Look for a civil war among Democrats on trade
COMMENTARY | February 12, 2009
The press, albeit a little late getting started, has done well in covering the financial crisis, writes Henry Banta. Now there's going to be an ugly fight over trade policy.Can the press continue its good work and help raise the level of debate?

Some serious talk about 'spreading the wealth'
COMMENTARY | October 24, 2008
Henry Banta, citing a talk at Harvard by Lawrence Summers, notes that there has been staggering income redistribution – upward – in recent decades.

Long-range issues in resolving the financial crisis
COMMENTARY | September 24, 2008
Among the questions: Who exactly needs to be bailed out; are state pension funds damaged in your area; will programs be cut and taxes raised; will mortgages be modified so that people stay in their houses?

There's an element missing in the sub-prime discussion
COMMENTARY | July 25, 2008
The useful, often vital voice of public interest groups is mostly absent in the debate over the sub-prime crisis, writes Henry M. Banta. He puts some of the blame for that on newsroom cuts in staff, newshole and investigative capability.

Why hasn't competition come to CEOs?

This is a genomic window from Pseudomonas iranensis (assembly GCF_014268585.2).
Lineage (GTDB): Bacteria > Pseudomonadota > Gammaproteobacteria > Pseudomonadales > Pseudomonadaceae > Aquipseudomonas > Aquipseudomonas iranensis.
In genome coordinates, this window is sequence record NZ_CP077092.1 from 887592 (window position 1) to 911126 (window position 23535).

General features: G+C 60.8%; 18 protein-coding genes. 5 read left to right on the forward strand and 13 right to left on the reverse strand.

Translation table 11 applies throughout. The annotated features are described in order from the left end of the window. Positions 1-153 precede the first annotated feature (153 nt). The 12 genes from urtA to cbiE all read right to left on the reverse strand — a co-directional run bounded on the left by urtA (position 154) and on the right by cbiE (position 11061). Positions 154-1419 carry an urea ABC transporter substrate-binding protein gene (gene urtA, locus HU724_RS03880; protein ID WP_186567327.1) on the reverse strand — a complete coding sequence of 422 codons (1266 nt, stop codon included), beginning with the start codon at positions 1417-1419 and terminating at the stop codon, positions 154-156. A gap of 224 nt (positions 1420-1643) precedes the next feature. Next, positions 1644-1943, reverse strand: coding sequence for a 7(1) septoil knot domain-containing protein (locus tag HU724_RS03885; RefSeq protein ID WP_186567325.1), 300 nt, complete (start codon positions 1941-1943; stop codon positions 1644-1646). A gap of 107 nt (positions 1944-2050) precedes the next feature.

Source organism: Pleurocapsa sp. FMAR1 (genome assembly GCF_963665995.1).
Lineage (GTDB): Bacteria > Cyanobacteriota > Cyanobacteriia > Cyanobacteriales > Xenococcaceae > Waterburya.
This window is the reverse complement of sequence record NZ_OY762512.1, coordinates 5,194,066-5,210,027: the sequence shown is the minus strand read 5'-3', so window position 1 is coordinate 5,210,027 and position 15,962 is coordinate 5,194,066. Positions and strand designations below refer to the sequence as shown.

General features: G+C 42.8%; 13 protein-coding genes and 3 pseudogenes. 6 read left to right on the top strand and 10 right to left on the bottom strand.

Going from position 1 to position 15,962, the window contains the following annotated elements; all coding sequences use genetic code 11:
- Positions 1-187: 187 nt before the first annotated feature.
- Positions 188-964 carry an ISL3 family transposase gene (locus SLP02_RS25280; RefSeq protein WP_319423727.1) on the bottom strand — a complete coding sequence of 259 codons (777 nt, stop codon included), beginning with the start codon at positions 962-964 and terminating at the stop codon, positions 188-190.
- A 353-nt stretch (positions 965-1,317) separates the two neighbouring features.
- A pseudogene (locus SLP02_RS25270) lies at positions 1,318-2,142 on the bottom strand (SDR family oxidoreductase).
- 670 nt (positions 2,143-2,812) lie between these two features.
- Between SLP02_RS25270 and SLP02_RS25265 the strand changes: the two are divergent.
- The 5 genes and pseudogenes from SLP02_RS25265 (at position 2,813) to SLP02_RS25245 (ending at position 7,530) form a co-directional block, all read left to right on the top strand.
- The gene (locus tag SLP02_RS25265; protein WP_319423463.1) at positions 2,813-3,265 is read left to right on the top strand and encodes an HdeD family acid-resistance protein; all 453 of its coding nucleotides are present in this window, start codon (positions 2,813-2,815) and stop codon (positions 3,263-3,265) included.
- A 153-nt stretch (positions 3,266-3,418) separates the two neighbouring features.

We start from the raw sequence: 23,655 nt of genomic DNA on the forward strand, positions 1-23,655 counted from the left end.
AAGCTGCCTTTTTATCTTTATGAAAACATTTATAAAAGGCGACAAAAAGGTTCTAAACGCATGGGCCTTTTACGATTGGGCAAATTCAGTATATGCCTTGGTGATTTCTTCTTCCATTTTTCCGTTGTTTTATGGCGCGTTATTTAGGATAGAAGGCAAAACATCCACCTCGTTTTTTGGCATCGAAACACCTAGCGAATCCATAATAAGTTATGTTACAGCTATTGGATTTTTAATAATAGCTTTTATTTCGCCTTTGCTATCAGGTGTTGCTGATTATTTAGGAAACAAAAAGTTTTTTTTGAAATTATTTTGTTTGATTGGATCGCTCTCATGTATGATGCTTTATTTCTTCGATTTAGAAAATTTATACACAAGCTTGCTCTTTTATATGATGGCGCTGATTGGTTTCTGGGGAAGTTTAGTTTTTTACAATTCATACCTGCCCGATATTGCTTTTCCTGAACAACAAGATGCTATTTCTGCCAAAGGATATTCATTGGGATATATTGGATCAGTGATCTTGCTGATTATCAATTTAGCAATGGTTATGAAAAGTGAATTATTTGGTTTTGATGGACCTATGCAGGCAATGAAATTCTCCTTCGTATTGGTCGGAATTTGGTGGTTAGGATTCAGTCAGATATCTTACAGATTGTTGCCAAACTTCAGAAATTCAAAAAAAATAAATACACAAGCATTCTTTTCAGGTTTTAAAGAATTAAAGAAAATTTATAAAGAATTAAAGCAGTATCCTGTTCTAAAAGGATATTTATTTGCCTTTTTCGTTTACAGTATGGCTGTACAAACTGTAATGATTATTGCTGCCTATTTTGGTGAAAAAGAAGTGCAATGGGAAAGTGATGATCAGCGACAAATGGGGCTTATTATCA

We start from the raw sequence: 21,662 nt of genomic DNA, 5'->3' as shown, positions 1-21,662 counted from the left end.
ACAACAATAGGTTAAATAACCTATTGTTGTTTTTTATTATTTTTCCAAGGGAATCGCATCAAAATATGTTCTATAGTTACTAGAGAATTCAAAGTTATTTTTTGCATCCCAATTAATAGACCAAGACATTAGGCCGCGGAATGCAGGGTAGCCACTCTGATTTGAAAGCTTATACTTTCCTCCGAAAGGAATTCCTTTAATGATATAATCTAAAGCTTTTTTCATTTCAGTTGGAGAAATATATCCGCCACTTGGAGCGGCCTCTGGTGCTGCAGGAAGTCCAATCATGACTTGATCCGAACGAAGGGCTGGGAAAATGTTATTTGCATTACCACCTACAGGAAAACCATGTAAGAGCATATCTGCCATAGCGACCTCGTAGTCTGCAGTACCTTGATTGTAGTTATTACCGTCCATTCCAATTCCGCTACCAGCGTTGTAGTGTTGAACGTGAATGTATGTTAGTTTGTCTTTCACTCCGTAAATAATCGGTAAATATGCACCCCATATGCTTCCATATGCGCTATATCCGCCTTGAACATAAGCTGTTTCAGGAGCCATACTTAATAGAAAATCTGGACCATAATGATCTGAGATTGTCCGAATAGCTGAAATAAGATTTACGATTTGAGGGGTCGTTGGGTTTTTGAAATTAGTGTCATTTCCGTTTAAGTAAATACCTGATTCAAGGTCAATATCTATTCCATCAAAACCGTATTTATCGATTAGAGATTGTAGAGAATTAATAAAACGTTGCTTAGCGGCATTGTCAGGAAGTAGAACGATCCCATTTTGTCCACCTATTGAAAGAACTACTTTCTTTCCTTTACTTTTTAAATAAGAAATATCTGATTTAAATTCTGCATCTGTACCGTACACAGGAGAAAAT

ASK THIS | June 26, 2008
In the 1970s, CEOs made 30 times as much as the average worker; by 2006, it was 370 times as much. All the while, market forces have steadily reduced costs across the board. Why are chief executives immune?

If you thought the sub-prime mess was bad...
COMMENTARY | June 06, 2008
Credit default swaps, a relatively new form of protection for lenders, constitute an international market so huge -- $62 trillion -- that a credit default in it could cause financial institutions to stop lending, paralyzing the economic system.

The oil industry low-balls profits and the press goes along
COMMENTARY | May 07, 2008
One more time: in a free market system, profits are return on dollars invested, not return on sales or revenue. Is that too complicated, Mr. Will?

Why gas is almost $4 a gallon and some ideas on what to do about it
COMMENTARY | May 01, 2008
Separating the real from wishful thinking on energy independence, short- and long-term oil price solutions, subsidies, speculation and government regulation.

Thoughts on the language used in covering the economy